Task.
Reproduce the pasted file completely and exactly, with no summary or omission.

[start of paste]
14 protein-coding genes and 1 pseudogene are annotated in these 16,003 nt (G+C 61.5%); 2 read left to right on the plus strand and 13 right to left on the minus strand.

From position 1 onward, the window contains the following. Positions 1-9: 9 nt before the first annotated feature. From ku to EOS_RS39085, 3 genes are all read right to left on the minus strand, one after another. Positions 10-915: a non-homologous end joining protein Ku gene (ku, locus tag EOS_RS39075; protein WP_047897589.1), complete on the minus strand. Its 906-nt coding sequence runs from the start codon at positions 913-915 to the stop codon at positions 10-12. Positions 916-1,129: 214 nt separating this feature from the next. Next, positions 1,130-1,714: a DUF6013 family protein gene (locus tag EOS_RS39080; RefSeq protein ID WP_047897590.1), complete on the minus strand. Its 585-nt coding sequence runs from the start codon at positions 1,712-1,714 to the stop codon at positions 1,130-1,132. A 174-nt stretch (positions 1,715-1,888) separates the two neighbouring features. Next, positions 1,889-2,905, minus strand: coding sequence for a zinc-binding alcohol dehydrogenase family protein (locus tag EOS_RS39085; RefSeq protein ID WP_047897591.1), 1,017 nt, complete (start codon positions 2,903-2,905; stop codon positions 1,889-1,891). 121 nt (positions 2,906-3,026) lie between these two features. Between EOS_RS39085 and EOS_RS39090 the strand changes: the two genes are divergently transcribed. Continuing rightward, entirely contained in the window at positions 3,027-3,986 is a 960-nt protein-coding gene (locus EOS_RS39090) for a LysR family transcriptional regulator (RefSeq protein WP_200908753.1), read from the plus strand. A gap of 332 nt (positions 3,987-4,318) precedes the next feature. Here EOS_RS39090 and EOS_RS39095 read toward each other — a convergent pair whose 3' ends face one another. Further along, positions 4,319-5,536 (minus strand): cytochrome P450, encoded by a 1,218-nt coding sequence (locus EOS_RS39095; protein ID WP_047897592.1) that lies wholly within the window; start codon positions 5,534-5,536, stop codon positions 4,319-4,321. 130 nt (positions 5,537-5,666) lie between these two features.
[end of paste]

14 protein-coding genes and 1 pseudogene are annotated in these 16,003 nt (G+C 61.5%); 2 read left to right on the plus strand and 13 right to left on the minus strand.

From position 1 onward, the window contains the following. Positions 1-9: 9 nt before the first annotated feature. From ku to EOS_RS39085, 3 genes are all read right to left on the minus strand, one after another. Positions 10-915: a non-homologous end joining protein Ku gene (ku, locus tag EOS_RS39075; protein WP_047897589.1), complete on the minus strand. Its 906-nt coding sequence runs from the start codon at positions 913-915 to the stop codon at positions 10-12. Positions 916-1,129: 214 nt separating this feature from the next. Next, positions 1,130-1,714: a DUF6013 family protein gene (locus tag EOS_RS39080; RefSeq protein ID WP_047897590.1), complete on the minus strand. Its 585-nt coding sequence runs from the start codon at positions 1,712-1,714 to the stop codon at positions 1,130-1,132. A 174-nt stretch (positions 1,715-1,888) separates the two neighbouring features. Next, positions 1,889-2,905, minus strand: coding sequence for a zinc-binding alcohol dehydrogenase family protein (locus tag EOS_RS39085; RefSeq protein ID WP_047897591.1), 1,017 nt, complete (start codon positions 2,903-2,905; stop codon positions 1,889-1,891). 121 nt (positions 2,906-3,026) lie between these two features. Between EOS_RS39085 and EOS_RS39090 the strand changes: the two genes are divergently transcribed. Continuing rightward, entirely contained in the window at positions 3,027-3,986 is a 960-nt protein-coding gene (locus EOS_RS39090) for a LysR family transcriptional regulator (RefSeq protein WP_200908753.1), read from the plus strand. A gap of 332 nt (positions 3,987-4,318) precedes the next feature. Here EOS_RS39090 and EOS_RS39095 read toward each other — a convergent pair whose 3' ends face one another. Further along, positions 4,319-5,536 (minus strand): cytochrome P450, encoded by a 1,218-nt coding sequence (locus EOS_RS39095; protein ID WP_047897592.1) that lies wholly within the window; start codon positions 5,534-5,536, stop codon positions 4,319-4,321. 130 nt (positions 5,537-5,666) lie between these two features.